The Northern Planning Committee met yesterday to consider the planning application for the controversial NWRR road. After nearly four hours, the committee voted by six votes to five to approve the planning application. The vote was on political lines. Six Conservatives voted for the plan. Three Lib Dem, one Green and one Labour councillor voted against.
This article is not about that debate. It’s about the attempts by Shropshire Council and a former cabinet member to exclude members who have in the past indicated that they don’t support the road from yesterday’s committee. No attempts were made to exclude those Conservative members who have supported the road in the past. This group of councillors are described in an email from a senior council officer to Shrewsbury & Atcham MP Daniel Kawczynski as “our councillors”, inferring their vote was in the bag.
These actions are unprecedented. They show that Shropshire Council was in a frenzy about getting its plans for the road approved. They have undermined the councils reputation as a democratic body.
There are reports on yesterday’s Northern Planning Committee meeting in the Shropshire Star (here, here, here) and on BBC Shropshire (here). The Guardian has reported on the impending demise of Darwin’s Oak. Some of the information used in this article comes from a freedom of information request by Better Shrewsbury Transport.
Attempts root out and disqualify councillors who did not support the NWRR from yesterday’s meeting began in January.
On 23, January, Richard Marshall, then the cabinet member for highways, wrote to Daniel Kawczynski MP for Shrewsbury and Atcham:
“As stated in our briefing meeting, where you stated ‘many people’ have contacted you with comments of dissent around the NWRR from opposition members. I would be grateful if you could send me any details you can on this please. If we can prove any of these comments have come from planning committee, then we will be able to challenge as ‘pre determination’, potentially excluding them from the vote.”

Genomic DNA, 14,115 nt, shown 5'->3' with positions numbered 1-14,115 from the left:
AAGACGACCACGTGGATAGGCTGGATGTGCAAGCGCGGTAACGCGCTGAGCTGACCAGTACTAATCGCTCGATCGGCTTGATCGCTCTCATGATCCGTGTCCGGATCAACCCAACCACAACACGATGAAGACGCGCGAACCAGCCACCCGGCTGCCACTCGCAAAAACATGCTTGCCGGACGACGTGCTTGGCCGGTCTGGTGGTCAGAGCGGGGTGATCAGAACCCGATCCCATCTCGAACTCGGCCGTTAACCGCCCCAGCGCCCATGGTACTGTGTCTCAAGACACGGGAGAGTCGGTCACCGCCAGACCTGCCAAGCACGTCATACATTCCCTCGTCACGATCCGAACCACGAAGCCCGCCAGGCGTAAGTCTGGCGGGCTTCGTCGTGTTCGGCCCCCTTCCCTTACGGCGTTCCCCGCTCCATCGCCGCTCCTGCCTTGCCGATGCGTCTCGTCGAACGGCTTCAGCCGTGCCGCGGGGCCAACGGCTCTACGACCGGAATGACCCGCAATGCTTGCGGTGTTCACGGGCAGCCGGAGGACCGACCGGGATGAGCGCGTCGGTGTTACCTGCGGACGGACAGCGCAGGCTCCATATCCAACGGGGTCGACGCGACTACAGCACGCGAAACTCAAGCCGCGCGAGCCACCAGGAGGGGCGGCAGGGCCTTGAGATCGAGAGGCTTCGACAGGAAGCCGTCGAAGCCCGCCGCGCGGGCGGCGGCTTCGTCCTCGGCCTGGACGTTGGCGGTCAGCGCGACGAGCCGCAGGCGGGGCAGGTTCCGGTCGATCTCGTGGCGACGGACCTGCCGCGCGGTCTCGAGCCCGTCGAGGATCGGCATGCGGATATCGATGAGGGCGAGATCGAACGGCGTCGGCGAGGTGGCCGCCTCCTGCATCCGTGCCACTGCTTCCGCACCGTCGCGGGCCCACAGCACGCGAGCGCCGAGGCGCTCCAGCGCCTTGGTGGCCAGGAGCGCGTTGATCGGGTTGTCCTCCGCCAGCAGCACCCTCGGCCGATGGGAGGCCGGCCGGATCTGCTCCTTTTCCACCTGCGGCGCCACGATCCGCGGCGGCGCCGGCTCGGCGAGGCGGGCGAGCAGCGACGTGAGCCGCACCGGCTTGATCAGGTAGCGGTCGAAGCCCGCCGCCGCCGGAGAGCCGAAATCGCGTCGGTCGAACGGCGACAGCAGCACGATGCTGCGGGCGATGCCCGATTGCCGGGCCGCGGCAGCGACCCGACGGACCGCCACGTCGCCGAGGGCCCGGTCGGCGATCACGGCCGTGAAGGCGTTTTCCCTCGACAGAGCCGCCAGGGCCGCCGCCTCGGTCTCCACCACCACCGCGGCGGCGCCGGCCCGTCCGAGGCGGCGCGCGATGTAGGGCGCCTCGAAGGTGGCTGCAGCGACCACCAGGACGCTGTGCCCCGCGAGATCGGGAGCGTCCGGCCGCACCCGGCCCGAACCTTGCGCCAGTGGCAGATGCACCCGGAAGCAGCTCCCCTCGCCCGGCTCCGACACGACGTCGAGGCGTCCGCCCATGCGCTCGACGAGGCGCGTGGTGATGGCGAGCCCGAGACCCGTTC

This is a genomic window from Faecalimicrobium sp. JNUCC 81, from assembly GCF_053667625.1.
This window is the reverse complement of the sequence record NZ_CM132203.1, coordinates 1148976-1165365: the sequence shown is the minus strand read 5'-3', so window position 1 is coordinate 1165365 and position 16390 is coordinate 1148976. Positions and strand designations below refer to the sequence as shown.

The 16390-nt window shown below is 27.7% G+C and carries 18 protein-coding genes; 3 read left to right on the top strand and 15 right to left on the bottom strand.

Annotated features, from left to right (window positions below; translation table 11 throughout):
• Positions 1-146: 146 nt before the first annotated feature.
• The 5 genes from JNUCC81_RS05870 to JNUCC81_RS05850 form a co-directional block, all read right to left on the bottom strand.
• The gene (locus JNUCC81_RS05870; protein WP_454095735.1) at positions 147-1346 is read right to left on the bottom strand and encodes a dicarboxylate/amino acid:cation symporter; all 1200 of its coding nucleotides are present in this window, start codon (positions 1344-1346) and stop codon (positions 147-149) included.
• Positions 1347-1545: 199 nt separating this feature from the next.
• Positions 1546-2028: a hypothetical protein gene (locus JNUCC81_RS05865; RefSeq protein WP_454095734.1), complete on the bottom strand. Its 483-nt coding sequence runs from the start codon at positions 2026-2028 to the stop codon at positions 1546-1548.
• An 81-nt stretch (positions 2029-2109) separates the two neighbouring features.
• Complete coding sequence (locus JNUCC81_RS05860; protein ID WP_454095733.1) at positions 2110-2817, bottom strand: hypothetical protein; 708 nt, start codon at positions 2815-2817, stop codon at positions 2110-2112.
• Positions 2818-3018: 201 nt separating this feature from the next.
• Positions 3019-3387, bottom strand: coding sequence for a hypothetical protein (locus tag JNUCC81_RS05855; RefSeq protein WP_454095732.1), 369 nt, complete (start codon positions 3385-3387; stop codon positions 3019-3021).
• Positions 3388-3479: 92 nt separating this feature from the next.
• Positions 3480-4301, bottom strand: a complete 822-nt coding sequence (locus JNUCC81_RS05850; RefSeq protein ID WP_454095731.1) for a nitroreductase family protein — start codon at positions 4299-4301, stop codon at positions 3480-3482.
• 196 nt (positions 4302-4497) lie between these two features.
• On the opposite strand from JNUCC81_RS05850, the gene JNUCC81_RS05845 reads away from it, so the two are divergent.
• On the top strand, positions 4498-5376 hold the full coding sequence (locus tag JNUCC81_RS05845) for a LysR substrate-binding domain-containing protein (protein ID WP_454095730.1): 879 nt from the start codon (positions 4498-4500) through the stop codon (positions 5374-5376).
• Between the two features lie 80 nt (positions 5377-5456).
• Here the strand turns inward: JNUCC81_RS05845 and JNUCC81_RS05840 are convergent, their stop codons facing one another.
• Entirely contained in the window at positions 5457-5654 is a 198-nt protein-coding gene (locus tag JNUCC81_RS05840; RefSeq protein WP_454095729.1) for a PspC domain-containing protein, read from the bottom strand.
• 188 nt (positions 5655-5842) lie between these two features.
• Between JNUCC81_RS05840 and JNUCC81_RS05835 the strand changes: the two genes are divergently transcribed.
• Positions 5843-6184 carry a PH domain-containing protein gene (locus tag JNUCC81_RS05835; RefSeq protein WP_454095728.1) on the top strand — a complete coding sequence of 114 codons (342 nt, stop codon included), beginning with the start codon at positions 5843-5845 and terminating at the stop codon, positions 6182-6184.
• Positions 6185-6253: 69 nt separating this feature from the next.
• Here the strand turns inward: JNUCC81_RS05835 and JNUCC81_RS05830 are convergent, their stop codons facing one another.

There is no evidence as to whether Kawczynski provided this information.
Last month Tim Collard, the council’s Chief Monitoring Officer advised some opposition councillors they could not vote because they took part in a Shrewsbury Town Council vote two-and-a-half years ago. The affected councillors took the view that the advice was based on a misunderstanding of the town council motion. Three of them attended and voted yesterday. The fourth could not vote as the road impacts his division.
Mark Barrow, Shropshire Council’s Director of Place has responsibility for infrastructure including the NWRR. He also oversees planning decisions. Many will see this as a conflict of interest.
A couple of months ago, he sent a confidential briefing note on the road including financial estimates to Daniel Kawczynski. There is nothing wrong with that as Kawczynski has been lobbying ministers to get money for the road. But surely it was wrong for Mark Barrow to allow the “confidential briefing” to be copied to the chair of the Shrewsbury & Atcham Conservative Association, who is not in a position to lobby ministers in favour of the road. The council is not an arm of the Conservative Party and I can see no grounds for allowing confidential information to be passed to anyone but Daniel Kawczynski.
On 28 September, Mark Barrow emailed Kawczynski’s Senior Parliamentary Assistant. That email raises concerns (my emphases):
“What I want to avoid is anything in the local media that could affect the planning process. I’m especially sensitive to any allegations of predetermination by our councillors as that would almost certainly open the door a judicial review by one of the anti lobbyist groups…
“In the run up to the planning committee I will be in touch to help choregraph some positive media messages from Daniel.”
It is extraordinary that an officer was planning to brief an MP on issuing supporting messages for a project that will be decided on the advice of officers in his directorate. By the phrase “our councillors”, Barrow seems to be suggesting that some of the committee councillors, undoubtedly all Conservatives, had made up their mind about the NWRR before the planning committee. These councillors were surely predetermined. The very idea of senior officers and the Shrewsbury & Atcham MP regarding some councillors as ‘their councillors’ makes me shudder.
After the information in the freedom of information request and the widely reported intervention by the Chief Monitoring Officer, I struggle to reach any other conclusion than Shropshire Council’s actions in recent weeks look like it was attempting to subvert the independence of the planning committee and councillors. That is unacceptable.
Officers should advise councillors on the merits and demerits of any planning application and let councillors decide independently. They are committed to this under planning law. Trying to exclude members who might disagree with officers and council leaders from voting is straying into dangerous territory. It might well be frowned upon by the courts.